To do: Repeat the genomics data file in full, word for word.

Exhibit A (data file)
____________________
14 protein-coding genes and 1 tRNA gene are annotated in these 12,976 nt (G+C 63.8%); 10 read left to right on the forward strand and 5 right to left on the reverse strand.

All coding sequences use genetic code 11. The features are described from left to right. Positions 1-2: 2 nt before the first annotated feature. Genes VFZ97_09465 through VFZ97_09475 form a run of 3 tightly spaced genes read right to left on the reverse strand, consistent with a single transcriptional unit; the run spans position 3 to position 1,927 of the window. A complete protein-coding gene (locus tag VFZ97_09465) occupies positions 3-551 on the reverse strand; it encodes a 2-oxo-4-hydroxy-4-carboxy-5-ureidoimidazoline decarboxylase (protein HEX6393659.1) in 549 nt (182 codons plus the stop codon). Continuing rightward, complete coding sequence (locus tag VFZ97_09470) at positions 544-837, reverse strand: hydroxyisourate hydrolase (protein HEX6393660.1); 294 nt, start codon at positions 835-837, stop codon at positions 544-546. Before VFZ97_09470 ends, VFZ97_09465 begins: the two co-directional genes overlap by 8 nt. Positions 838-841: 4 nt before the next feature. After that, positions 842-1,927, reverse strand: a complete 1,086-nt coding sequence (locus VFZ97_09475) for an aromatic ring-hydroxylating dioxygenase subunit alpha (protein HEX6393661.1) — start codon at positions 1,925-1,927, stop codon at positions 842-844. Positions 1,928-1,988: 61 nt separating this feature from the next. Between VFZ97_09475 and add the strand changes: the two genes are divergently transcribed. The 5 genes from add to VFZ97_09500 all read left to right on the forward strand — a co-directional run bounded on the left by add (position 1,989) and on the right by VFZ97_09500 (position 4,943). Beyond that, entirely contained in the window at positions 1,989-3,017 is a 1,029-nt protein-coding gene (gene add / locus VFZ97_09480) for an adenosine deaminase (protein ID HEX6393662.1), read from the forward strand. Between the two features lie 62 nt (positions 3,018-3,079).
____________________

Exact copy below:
14 protein-coding genes and 1 tRNA gene are annotated in these 12,976 nt (G+C 63.8%); 10 read left to right on the forward strand and 5 right to left on the reverse strand.

All coding sequences use genetic code 11. The features are described from left to right. Positions 1-2: 2 nt before the first annotated feature. Genes VFZ97_09465 through VFZ97_09475 form a run of 3 tightly spaced genes read right to left on the reverse strand, consistent with a single transcriptional unit; the run spans position 3 to position 1,927 of the window. A complete protein-coding gene (locus tag VFZ97_09465) occupies positions 3-551 on the reverse strand; it encodes a 2-oxo-4-hydroxy-4-carboxy-5-ureidoimidazoline decarboxylase (protein HEX6393659.1) in 549 nt (182 codons plus the stop codon). Continuing rightward, complete coding sequence (locus tag VFZ97_09470) at positions 544-837, reverse strand: hydroxyisourate hydrolase (protein HEX6393660.1); 294 nt, start codon at positions 835-837, stop codon at positions 544-546. Before VFZ97_09470 ends, VFZ97_09465 begins: the two co-directional genes overlap by 8 nt. Positions 838-841: 4 nt before the next feature. After that, positions 842-1,927, reverse strand: a complete 1,086-nt coding sequence (locus VFZ97_09475) for an aromatic ring-hydroxylating dioxygenase subunit alpha (protein HEX6393661.1) — start codon at positions 1,925-1,927, stop codon at positions 842-844. Positions 1,928-1,988: 61 nt separating this feature from the next. Between VFZ97_09475 and add the strand changes: the two genes are divergently transcribed. The 5 genes from add to VFZ97_09500 all read left to right on the forward strand — a co-directional run bounded on the left by add (position 1,989) and on the right by VFZ97_09500 (position 4,943). Beyond that, entirely contained in the window at positions 1,989-3,017 is a 1,029-nt protein-coding gene (gene add / locus VFZ97_09480) for an adenosine deaminase (protein ID HEX6393662.1), read from the forward strand. Between the two features lie 62 nt (positions 3,018-3,079).